Hackaday Links: Sunday, July 7th, 2013

hackaday-links-chain

IR control for your home theater doesn’t have to look ugly. [Rhys Goodwin] put his IR blasters inside his audio equipment.

Steam powered windshield wiper. Need we say more?

An assembled version of the FaceDancer is now available for purchase. This is a man-in-the-middle USB tool developed by [Travis Goodspeed]. When [S.A.] sent us the tip he mentioned that the board is a pain to hand solder if you’re making your own; this is an moderately affordable alternative.

[Aaron] makes it easy for audiophiles to listen to Soundcloud on their Sonos hardware.

We’ve heard of fuzzy clocks — they only give you a general sense of time. Here’s a fuzzy thermometer that uses the vocal stylings of [Freddie Mercury] to get a general feel for how hot it is.

While you’re still laughing, this most useless machine taunts you in more ways than one. It uses audio clips and theatrics to vary the way in which it shuts itself off. [Thanks Itay and David]

Modern CNC techniques make short work of prototyping for the Ford Motor Company. [Thank Wybren via SlashGear]

Comments

  1. jnwatts says:

    That’s one of the coolest delta CNC machines I’ve ever seen! I wonder if it could be duplicated in the DIY realm, perhaps with sheets of plastic, or much thinner steel? (I presume alumunium isn’t ductile enough as a replacement for steel)

  2. notdave says:

    Internalizing the IR flasher is a neat hack, particularly when you have a distributed IR solution (or something with an RF link to/from the remote and base station like the Monster AVL300/Harmony 890). It helps to give you much high accuracy in long macros and when you lack line of sight to the gear in question.

    One suggestion I’ve found to be most practical when outfitting your devices is to simply drill a hole to fit a 3.5mm female mono (or stereo) connector to the back of the device, so that your setup is still modular/easy to tear down or extend the cable length. Simply plug in the cable sending the IR signal, this makes more sense when you have a distribution system as i mentioned earlier, where the distro side has female 3.5mm audio connectors too. When you have many devices, this also helps later when invariably you need to have it talk to multiple devices (think adding a googletv/slingbox/tivo-like device that wants to control your components via IR for you, simple to support, add an off the shelf 3.5mm audio splitter!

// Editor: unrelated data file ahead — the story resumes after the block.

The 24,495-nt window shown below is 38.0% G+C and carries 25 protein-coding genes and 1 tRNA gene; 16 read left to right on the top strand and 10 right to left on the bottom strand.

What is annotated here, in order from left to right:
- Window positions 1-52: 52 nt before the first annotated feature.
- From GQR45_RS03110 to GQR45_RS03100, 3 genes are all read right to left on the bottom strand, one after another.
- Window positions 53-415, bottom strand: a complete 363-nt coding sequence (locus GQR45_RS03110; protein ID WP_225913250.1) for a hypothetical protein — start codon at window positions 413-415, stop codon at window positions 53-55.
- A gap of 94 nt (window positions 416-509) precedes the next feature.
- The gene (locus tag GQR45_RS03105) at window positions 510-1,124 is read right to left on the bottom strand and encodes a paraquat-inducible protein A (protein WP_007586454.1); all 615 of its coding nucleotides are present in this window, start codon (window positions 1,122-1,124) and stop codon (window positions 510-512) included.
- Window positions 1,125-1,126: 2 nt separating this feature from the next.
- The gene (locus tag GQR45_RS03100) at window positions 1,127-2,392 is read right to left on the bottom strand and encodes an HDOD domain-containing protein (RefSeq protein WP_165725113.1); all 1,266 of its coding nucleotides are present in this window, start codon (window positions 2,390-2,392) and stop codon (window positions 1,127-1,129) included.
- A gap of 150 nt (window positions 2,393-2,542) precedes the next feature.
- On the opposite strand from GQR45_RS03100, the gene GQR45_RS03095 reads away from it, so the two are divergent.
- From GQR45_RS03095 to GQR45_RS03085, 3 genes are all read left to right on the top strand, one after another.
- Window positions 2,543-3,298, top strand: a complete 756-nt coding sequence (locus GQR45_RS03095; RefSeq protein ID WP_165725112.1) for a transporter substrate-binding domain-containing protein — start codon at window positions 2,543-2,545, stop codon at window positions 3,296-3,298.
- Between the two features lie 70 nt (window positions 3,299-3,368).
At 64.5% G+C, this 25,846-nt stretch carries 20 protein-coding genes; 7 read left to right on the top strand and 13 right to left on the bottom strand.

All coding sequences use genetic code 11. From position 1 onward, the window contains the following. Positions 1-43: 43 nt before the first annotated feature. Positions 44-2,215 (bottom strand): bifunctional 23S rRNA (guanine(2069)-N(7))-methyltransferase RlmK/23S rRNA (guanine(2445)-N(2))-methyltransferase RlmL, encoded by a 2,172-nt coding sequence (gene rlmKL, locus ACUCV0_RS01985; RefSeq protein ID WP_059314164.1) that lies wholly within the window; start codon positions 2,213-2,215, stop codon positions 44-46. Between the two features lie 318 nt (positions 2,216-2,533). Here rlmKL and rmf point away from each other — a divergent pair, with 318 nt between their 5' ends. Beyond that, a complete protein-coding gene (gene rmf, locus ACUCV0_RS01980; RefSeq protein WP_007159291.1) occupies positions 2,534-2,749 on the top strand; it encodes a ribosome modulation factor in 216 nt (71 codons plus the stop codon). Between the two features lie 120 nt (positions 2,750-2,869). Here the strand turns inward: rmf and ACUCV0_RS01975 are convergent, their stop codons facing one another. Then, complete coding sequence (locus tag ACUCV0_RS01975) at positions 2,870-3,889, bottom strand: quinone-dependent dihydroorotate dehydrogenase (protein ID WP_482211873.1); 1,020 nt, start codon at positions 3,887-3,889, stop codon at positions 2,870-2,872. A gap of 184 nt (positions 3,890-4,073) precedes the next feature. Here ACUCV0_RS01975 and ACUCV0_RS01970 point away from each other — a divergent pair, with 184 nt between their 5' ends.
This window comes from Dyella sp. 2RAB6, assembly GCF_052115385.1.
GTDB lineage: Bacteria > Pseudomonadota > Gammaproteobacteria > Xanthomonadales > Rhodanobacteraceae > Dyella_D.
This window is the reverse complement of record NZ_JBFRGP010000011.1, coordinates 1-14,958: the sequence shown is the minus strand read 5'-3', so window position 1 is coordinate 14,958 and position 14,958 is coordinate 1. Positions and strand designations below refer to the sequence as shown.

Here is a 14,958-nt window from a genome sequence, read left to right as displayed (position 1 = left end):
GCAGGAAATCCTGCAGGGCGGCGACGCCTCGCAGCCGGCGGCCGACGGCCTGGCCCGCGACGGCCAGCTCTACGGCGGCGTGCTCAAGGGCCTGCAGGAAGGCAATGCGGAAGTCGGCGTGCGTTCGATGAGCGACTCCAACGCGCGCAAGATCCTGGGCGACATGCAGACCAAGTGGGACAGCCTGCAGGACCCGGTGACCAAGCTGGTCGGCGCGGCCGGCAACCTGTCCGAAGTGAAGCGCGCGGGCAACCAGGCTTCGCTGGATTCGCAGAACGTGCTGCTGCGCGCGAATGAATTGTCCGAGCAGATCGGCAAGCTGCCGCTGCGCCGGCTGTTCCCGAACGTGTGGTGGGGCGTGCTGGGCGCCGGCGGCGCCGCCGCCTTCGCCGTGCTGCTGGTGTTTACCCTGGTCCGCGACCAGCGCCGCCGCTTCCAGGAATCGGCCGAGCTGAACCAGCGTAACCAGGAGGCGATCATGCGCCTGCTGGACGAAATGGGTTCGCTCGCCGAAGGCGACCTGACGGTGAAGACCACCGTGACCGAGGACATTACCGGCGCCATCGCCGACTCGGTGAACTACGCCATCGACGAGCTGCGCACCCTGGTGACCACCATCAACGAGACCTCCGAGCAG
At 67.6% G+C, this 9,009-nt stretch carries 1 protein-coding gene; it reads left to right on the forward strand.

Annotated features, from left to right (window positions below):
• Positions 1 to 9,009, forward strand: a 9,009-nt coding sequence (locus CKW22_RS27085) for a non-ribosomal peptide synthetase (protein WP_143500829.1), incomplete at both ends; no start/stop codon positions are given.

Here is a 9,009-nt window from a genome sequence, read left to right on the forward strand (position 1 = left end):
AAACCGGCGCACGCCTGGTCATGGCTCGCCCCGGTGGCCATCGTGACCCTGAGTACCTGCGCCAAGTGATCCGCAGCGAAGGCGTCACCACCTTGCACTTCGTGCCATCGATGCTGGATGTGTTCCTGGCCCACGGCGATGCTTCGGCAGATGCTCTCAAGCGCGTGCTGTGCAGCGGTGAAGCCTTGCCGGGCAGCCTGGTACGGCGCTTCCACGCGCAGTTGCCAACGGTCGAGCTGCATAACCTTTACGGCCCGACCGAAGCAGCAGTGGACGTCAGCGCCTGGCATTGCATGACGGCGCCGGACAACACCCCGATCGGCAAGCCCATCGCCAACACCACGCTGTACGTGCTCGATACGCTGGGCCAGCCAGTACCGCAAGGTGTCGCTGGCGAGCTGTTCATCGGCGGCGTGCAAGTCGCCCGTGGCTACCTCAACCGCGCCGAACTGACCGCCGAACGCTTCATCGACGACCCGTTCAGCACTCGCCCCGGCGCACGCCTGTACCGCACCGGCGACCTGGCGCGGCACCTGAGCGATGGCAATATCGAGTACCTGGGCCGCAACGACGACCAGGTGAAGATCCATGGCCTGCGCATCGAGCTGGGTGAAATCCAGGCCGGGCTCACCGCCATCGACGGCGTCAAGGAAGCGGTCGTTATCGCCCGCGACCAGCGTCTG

Every component in my rack (minus the PS3 and Wii for lack of IR) has this modification performed. AVR already had native input, both bluray players (one specifically for Region B, one for everything else), HD-DVD player, XBMC X86 PC, and Xbox 360. In another room with a similar setup, Ive augmented an HDMI switch, Sony SMP-N200, bluray player, sony vcr and a second 360 with the same modification, all working very well.

    I suppose i have quite a bit of information on the process of teardown and gotchas for these specific devices but I always felt like anyone who wanted or understood why they might want to do this is perfectly capable of doing it themselves.

    For my next hack i want to add IR power on and off to non-native IR PS3 and Wii via a device like the XERC2, which sites on the standby voltage rail and then activates the momenetary power button key press for you based on a discrete IR code. http:// diy.sickmods .net/Our_Products/XERC_2/About/

    • fartface says:

      Sadly it’s a hack that most of us in the AV world have used for over 30 years now. It’s not new in any way and is considered a common practice.

      What kills me is that device makers are too dumb to just put an IR 1/8th inch jack on the back of every device. It’s 2013, they really need to get some engineers in these companies that know what they are doing.

      • notdave says:

        Agreed. Especially if there is no motion toward a new and widely accepted and supported protocol/solution for future devices. IR will be around for a long long time to come.

  3. Trav says:

    That really is an impressive useless box. The best one I’ve seen yet.

  4. HC says:

    What is it about Vimeo that attracts people with non-useful hacks and a need to demonstrate how “deep” they are through the exact same minimalistic and barely-usable website design employed by every artist on earth?

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